One must wonder what allows living fossils to survive for eons when so many other creatures vanished during Earth's many mass extinctions. Many hypotheses exist to explain this phenomenon. For example, these living fossils may exist in a relatively competition-free environment or be ecological generalists capable of living in a wide variety of environments. They may inhabit "relict habitats," regions of Earth shielded from most of nature's predators and from more recently evolved and more efficient competitors. Probably no single answer suffices.
Living fossils also provide a test case for measuring a paleontologist's ability to restore fossils. Latimeria was discovered after paleontologists had been reconstructing fossil coelacanths for 100 years. Interpreting openings to the previously unknown "rostral organ" — a structure in the snout that may house part of the coelacanth's electrosensory system — as nasal orifices was incorrect. But the reconstructions otherwise were generally accurate. This test provided what one expert has described as "a powerful endorsement for the science of comparative anatomy and vertebrate paleontology."
As with many questions in science, experts often do not agree on a specific definition of the term "living fossil." Charles Darwin coined the term. He considered living fossils to be "remnants of a once preponderant order" and forms "which like fossils, connect to a certain extant orders at present widely sundered in the natural scale." In this century, George Gaylord Simpson has described a mode of evolution characterized by very slow rate of change. Among these are forms whose evolution seems to have been arrested, forms that showed little or no evolutionary change over vast periods of time, otherwise known as living fossils. Keith Thomson, author of the book Living Fossil, The Story of the Coelacanth, defines the term as a "living representative of an ancient group of organisms that is extinct — it may for a long time have been thought to be extinct — but isn't. Usually this means, in addition, that the living representative is rare or at least uncommon and has a restricted geographical range.” Also "it is a member of a group that was formerly widely distributed in time and space, as indicated in the fossil record, and that otherwise became extinct, usually some long time ago. Finally, there is also usually the connotation that the living representative is itself very primitive in comparison with other groups of organisms, even closely related ones." British paleontologist Peter Forey points out, however in his History of the Coelacanth Fishes that Latimeria is appropriately viewed as a sole survivor of a once abundant group but is not a living example of the primitive member of a lineage.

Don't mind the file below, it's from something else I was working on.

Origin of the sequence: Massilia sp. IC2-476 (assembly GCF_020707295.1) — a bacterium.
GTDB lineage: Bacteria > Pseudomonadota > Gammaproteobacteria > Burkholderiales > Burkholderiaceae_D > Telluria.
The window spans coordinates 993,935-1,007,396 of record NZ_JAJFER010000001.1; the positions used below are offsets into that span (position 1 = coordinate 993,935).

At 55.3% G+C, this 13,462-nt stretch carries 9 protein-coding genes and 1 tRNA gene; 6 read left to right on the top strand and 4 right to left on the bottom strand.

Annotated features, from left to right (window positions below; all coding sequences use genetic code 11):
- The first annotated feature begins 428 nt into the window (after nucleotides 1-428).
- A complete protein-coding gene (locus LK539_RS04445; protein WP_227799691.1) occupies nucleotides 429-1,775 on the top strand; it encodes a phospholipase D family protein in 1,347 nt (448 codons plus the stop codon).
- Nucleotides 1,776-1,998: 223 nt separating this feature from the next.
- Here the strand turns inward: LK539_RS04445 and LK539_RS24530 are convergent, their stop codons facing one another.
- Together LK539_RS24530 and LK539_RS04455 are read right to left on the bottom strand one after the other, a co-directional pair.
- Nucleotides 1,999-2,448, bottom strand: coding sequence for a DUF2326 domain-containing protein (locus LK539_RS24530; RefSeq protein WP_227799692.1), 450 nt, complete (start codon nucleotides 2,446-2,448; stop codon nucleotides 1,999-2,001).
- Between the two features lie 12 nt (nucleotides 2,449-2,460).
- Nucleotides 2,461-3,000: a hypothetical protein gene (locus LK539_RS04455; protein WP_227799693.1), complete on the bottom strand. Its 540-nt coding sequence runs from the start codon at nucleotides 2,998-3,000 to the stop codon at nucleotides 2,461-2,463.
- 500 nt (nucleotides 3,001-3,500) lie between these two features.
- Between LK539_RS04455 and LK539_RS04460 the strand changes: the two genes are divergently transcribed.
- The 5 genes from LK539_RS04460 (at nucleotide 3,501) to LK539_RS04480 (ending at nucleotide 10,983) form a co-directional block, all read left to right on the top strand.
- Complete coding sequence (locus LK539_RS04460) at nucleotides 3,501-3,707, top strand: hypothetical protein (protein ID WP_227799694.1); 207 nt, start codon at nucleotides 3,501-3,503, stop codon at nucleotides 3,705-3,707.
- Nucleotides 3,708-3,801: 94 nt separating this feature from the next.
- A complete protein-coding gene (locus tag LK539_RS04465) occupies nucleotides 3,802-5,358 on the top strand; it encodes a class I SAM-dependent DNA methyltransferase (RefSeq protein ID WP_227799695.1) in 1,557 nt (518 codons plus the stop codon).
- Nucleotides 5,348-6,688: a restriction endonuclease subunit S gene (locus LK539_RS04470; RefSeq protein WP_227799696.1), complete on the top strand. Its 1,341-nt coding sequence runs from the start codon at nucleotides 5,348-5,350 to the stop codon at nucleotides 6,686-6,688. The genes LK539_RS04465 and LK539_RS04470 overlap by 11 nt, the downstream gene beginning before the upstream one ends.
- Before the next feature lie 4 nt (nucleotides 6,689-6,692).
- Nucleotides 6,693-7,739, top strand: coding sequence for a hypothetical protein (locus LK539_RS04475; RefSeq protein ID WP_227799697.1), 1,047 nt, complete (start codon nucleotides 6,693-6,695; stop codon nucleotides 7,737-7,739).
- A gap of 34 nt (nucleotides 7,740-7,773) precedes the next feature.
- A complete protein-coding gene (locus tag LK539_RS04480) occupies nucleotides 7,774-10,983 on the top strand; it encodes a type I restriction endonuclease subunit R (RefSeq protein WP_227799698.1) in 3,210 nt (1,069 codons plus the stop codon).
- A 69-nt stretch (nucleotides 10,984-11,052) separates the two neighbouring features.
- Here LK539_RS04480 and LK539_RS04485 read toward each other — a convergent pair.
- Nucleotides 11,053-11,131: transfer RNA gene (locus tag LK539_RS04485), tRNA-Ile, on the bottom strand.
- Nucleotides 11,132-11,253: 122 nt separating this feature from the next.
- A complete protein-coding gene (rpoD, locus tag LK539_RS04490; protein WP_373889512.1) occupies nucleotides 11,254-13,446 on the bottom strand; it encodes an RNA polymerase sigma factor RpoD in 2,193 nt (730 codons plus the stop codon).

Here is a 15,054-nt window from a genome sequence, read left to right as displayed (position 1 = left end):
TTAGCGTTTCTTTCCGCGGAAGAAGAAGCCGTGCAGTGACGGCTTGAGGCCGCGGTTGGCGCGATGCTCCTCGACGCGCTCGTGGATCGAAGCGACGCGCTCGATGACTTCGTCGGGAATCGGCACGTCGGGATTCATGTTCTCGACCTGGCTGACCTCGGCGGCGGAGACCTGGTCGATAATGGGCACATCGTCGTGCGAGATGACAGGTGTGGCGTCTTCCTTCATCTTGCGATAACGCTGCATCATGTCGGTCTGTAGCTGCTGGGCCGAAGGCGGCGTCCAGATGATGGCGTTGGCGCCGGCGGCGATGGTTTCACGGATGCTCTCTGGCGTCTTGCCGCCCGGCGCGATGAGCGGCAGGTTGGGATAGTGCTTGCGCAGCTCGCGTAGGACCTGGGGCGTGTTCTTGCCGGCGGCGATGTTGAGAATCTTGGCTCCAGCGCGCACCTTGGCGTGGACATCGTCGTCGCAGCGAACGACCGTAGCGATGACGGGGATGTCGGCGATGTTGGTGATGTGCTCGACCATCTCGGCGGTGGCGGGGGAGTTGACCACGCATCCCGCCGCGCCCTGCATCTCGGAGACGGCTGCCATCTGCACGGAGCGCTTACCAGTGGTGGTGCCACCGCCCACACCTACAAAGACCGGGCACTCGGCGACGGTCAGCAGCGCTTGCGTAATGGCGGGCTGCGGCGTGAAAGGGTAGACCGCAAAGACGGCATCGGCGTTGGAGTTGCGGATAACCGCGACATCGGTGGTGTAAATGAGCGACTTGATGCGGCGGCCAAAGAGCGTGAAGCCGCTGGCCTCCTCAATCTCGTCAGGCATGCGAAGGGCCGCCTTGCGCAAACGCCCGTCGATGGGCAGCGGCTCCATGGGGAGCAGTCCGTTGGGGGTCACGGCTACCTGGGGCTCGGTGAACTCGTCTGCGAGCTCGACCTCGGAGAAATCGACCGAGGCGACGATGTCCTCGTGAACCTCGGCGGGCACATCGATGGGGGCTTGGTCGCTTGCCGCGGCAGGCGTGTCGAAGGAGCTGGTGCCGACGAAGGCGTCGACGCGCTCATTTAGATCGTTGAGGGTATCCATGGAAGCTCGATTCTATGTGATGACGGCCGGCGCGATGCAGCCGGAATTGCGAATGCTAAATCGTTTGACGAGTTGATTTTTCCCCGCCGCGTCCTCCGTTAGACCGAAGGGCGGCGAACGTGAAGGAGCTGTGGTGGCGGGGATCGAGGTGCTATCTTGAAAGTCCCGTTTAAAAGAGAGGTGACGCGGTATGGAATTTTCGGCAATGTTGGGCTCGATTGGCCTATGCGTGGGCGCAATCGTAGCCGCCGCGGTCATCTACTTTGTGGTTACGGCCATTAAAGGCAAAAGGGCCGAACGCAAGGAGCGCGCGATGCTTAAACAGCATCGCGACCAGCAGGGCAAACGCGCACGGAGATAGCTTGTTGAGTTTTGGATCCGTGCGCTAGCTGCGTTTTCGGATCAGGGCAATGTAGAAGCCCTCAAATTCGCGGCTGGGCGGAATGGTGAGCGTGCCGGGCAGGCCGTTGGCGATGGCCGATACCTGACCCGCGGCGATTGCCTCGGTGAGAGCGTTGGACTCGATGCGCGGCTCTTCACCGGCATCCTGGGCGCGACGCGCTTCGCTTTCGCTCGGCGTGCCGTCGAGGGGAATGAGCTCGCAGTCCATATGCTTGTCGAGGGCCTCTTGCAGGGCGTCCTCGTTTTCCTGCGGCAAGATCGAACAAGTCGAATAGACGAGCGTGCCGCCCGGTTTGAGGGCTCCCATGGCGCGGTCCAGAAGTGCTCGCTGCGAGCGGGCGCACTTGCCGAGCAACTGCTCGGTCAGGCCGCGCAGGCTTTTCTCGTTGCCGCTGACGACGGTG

Coelacanth Habitat and Where They Are Found